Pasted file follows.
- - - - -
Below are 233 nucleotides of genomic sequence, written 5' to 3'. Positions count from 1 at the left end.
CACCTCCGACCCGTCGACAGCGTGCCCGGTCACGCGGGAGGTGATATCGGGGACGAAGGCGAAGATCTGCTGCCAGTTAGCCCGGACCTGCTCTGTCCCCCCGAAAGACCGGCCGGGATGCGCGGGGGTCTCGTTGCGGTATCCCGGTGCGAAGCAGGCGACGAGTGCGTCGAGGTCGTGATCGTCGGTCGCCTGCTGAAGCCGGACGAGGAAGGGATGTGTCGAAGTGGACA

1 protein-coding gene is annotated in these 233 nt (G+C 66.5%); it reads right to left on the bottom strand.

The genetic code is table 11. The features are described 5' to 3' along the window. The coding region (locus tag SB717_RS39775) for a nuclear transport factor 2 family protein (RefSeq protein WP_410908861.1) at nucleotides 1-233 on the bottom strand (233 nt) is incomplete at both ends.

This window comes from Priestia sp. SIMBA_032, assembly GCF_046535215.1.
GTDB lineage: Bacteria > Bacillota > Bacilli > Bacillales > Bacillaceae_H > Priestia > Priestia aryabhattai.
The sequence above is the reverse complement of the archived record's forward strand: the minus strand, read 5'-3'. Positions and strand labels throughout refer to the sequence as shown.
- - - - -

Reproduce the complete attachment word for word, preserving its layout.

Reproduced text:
Below are 233 nucleotides of genomic sequence, written 5' to 3'. Positions count from 1 at the left end.
CACCTCCGACCCGTCGACAGCGTGCCCGGTCACGCGGGAGGTGATATCGGGGACGAAGGCGAAGATCTGCTGCCAGTTAGCCCGGACCTGCTCTGTCCCCCCGAAAGACCGGCCGGGATGCGCGGGGGTCTCGTTGCGGTATCCCGGTGCGAAGCAGGCGACGAGTGCGTCGAGGTCGTGATCGTCGGTCGCCTGCTGAAGCCGGACGAGGAAGGGATGTGTCGAAGTGGACA

1 protein-coding gene is annotated in these 233 nt (G+C 66.5%); it reads right to left on the bottom strand.

The genetic code is table 11. The features are described 5' to 3' along the window. The coding region (locus tag SB717_RS39775) for a nuclear transport factor 2 family protein (RefSeq protein WP_410908861.1) at nucleotides 1-233 on the bottom strand (233 nt) is incomplete at both ends.

This window comes from Priestia sp. SIMBA_032, assembly GCF_046535215.1.
GTDB lineage: Bacteria > Bacillota > Bacilli > Bacillales > Bacillaceae_H > Priestia > Priestia aryabhattai.
The sequence above is the reverse complement of the archived record's forward strand: the minus strand, read 5'-3'. Positions and strand labels throughout refer to the sequence as shown.